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ACCP “Case Puzzler” Offers Physicians an Opportunity to Follow Mesothelioma Diagnosis

The American College of Chest Physicians’ website current Case Puzzler presents the case of a 70-year old woman with no history of occupational exposure to vapors, gases, dusts, fibers, or fumes, who is diagnosed with malignant epitheloid mesothelioma. Her physicians determined that she was a victim of “bystander asbestos exposure” from asbestos dust brought home on her father’s clothes throughout her childhood.

Mesothelioma is a rare, aggressive cancer that is primarily caused by exposure to airborne asbestos fibers. Symptoms of mesothelioma may not appear until up to 50 years after initial exposure to the asbestos. A wide array of workers were exposed to asbestos including shipyard workers, factory workers, pipefitters, sheet metal workers, plumbers, laborers, machinists, mechanics, powerhouse workers, and electricians.

Asbestos is so toxic that mesothelioma has been diagnosed in family members whose only exposure came from contact with the fibers that adhered to the clothes of the worker/tradesperson who actually worked with asbestos products. The woman’s father died of cancer of unknown primary site. The type of work in which he was engaged was not revealed.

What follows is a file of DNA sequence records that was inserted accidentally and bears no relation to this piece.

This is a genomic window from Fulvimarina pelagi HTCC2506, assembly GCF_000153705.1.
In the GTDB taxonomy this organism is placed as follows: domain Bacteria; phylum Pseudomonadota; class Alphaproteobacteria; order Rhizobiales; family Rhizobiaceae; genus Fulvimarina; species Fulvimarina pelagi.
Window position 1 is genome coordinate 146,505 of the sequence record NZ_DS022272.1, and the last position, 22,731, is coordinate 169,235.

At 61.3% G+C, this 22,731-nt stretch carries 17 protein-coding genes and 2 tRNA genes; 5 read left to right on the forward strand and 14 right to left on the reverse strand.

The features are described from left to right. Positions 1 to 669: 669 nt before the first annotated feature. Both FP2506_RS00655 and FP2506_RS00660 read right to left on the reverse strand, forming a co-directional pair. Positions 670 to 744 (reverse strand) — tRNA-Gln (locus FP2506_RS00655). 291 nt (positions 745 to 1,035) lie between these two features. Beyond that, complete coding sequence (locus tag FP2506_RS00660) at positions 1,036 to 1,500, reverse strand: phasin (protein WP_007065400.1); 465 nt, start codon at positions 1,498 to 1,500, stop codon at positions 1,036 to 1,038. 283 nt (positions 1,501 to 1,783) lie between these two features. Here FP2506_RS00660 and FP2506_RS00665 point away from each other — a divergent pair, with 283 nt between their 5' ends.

The case study leads the reader through the steps of diagnosis including showing the results of the initial abdominal and chest CT scans indicating a left-sided pleural effusion. The next test, thoracentesis, was performed showing atypical cells suggestive of, but not diagnostic of, a malignancy.

The “answer” shows the complete diagnosis as well as a discussion including the patient’s medical history and information on mesothelioma diagnosis and treatment.

Case Puzzlers are brief clinical vignettes on various educational topics. Developed by members of the American College of Chest Physicians’ NetWorks, it provides members with an opportunity to sharpen their skills.

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Nancy Meredith is a blog and web content writer with more than 20 years of professional experience in the Information Technology industry. She has been writing about Mesothelioma for 4 years. Follow Nancy on Google+

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